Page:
Obama’s 2008 small donors aren’t supporting the president as much this time around. Many blame unfulfilled promises and disillusionment. Others say that hard economic times keep them from giving.
According to a recent analysis by Ky Harlin on Buzzfeed, 87 percent of the people who had contributed $200 through April of 2008 had not contributed by the same date this election year.
Democrats, fired up by Obama’s 2008 promises to change how Washington works, just don’t feel the same energy this time around:
“Where’s the change I can believe in?” asked Lisa Pike, a 55-year-old from Williamsburg, Va. with a small medical transcription business who gave $658 in 2008. She said she is not planning on contributing this time around. “I wish he was the socialist they accused him of being. I wish we had the tons of change that would justify the right freaking out. I wish him well — I don’t dislike him personally — but I’m disappointed that he’s not the change-agent I had hoped for.”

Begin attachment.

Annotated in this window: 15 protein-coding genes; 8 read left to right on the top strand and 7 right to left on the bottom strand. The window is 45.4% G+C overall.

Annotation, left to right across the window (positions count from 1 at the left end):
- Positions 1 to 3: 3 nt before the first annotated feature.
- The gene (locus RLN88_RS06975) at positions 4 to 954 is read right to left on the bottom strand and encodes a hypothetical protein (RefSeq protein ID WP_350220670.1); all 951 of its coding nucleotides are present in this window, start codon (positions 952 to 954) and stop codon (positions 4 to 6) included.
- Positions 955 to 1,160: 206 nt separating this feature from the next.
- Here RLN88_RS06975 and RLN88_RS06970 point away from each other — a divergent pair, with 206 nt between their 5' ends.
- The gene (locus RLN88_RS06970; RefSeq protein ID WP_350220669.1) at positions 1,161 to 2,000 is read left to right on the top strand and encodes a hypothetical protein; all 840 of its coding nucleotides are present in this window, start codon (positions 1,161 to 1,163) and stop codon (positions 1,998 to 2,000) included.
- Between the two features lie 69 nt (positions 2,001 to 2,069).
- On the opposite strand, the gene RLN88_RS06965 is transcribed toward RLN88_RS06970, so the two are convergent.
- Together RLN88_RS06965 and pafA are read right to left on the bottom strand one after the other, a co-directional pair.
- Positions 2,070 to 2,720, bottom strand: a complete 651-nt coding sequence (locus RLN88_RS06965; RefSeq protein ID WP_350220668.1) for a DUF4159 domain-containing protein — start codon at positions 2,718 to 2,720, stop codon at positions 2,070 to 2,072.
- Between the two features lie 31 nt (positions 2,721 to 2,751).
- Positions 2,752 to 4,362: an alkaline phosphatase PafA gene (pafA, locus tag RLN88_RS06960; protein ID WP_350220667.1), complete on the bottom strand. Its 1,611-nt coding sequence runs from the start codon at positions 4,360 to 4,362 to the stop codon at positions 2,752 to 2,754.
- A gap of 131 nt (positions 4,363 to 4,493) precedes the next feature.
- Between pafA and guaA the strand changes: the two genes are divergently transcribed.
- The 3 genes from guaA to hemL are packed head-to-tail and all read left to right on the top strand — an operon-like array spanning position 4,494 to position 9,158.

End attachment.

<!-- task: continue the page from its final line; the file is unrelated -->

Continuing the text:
Still, Katie Hogan, an Obama spokeswoman, reports that Obama’s campaign has received less than $200 from 98 percent of its donors, maintaining the unprecedented small-donor nature of his 2008 campaign. These donors may yet cross the $200 threshold.
Frustration over the the large flow of money unleashed by the Supreme Court Citizens United ruling means donors don’t think they have much of a voice in this election where billions will be spent on both sides.
“Citizens United now makes a farce of any puny amount I could give. Why would I waste my money to try to compete with the people who can throw half a billion at Newt Gingrich just in case?” Pike asks. “I will certainly vote for Obama, but that court decision has turned things on its head since 2008.”
Unfortunately for Americans lacking millions to spend on elections, as small-donors lose confidence in the current campaign finance system and donate less to both the Obama and Romney campaigns, the big-donor voices grow even louder.